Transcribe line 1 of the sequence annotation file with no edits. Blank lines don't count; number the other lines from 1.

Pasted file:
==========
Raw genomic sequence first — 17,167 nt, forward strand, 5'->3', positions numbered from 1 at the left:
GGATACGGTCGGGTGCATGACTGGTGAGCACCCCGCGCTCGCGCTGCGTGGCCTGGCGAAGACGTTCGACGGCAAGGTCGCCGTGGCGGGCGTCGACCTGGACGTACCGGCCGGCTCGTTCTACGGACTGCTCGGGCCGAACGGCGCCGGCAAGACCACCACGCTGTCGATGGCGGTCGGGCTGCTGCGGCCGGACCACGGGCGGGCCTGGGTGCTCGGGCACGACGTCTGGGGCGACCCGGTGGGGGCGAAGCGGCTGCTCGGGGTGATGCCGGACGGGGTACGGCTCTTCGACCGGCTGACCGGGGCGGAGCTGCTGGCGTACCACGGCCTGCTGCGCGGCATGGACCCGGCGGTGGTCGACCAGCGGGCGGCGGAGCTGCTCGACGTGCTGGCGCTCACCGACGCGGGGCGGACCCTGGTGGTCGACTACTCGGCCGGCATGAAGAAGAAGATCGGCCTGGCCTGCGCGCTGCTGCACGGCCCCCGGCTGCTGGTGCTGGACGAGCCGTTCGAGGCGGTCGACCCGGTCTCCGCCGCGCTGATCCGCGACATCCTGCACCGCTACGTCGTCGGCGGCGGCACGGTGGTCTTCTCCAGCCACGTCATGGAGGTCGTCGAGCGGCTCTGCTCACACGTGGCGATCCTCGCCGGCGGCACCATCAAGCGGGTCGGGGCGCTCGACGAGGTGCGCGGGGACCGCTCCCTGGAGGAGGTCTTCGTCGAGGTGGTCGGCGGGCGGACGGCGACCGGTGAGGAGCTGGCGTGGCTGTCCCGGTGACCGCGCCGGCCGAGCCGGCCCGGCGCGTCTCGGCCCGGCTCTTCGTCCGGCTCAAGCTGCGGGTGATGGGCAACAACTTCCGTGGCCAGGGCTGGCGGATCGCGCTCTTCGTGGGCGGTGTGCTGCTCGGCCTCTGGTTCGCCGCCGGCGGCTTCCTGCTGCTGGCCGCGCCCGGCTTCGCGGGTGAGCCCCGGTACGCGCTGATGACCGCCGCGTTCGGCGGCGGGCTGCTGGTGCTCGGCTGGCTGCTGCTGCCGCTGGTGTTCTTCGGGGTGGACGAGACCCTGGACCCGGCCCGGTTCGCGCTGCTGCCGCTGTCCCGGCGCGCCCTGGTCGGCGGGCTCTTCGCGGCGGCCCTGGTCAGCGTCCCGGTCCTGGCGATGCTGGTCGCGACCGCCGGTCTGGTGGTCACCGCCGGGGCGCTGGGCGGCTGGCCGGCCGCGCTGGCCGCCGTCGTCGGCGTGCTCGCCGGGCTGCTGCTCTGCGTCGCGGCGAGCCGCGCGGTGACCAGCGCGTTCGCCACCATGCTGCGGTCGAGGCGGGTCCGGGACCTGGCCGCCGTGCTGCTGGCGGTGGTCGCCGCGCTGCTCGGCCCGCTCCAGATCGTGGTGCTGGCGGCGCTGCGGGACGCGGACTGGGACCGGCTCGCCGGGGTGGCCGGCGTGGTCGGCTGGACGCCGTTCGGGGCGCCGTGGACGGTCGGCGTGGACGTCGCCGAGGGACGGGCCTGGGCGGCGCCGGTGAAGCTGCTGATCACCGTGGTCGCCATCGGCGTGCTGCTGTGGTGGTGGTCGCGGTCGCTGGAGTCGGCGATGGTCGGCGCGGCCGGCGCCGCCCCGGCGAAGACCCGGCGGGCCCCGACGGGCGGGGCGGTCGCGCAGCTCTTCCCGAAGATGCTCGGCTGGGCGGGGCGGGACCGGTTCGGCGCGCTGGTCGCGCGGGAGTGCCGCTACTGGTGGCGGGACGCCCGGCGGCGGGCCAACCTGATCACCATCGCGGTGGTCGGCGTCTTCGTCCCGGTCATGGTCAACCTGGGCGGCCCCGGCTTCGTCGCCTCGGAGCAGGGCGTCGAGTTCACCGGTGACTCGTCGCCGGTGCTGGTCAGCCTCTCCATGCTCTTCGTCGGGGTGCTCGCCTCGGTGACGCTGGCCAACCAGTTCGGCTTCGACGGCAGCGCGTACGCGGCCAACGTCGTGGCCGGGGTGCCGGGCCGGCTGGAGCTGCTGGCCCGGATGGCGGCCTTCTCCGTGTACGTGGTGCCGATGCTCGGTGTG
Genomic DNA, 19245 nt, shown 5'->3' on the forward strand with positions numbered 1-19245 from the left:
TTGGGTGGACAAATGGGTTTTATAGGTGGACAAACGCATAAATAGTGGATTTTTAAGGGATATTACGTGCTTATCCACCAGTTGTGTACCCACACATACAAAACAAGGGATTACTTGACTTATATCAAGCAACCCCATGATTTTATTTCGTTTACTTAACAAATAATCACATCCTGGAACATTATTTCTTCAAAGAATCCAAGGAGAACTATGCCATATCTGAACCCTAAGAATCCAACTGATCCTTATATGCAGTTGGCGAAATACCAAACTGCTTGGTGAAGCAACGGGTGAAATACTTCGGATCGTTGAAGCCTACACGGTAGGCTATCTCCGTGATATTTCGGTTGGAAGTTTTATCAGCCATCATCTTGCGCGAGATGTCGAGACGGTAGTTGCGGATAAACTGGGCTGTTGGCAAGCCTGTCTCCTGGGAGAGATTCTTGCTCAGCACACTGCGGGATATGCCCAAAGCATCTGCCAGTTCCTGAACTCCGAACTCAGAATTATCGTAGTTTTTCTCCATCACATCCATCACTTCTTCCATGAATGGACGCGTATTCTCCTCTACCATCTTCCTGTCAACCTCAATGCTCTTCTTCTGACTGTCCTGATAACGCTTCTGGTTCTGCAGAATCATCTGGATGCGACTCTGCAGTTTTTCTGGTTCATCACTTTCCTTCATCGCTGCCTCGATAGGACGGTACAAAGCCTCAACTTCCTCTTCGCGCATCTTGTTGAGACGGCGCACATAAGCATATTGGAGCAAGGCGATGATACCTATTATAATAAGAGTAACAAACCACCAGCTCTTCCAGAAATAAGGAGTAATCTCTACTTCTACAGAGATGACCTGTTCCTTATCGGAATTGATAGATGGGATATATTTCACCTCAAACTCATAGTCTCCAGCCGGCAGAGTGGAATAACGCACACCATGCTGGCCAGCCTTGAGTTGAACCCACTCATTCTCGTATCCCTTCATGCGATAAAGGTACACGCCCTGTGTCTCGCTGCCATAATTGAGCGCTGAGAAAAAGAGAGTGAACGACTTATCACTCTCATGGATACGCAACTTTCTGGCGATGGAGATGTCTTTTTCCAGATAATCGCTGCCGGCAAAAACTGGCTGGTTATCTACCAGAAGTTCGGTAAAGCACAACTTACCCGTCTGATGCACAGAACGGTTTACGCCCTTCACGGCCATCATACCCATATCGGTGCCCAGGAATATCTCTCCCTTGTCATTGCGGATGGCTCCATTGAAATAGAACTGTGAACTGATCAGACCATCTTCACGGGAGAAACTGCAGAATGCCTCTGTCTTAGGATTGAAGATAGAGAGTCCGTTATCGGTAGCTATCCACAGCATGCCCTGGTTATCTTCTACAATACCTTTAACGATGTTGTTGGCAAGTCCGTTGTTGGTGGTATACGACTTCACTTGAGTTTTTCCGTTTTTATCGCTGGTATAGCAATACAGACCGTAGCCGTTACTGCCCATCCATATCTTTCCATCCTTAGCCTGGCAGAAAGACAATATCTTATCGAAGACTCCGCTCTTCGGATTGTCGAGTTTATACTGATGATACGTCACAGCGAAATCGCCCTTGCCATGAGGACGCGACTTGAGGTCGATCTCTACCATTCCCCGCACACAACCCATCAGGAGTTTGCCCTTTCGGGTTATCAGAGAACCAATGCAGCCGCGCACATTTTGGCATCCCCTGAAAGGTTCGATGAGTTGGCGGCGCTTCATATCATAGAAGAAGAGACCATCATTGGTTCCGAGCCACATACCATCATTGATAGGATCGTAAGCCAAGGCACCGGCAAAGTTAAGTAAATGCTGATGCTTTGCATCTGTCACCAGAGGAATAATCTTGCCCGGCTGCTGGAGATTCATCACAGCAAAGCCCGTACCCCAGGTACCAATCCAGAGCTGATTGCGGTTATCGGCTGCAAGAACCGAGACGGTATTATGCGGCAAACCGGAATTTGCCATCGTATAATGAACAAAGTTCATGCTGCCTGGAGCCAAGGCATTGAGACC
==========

Raw genomic sequence first — 17,167 nt, forward strand, 5'->3', positions numbered from 1 at the left: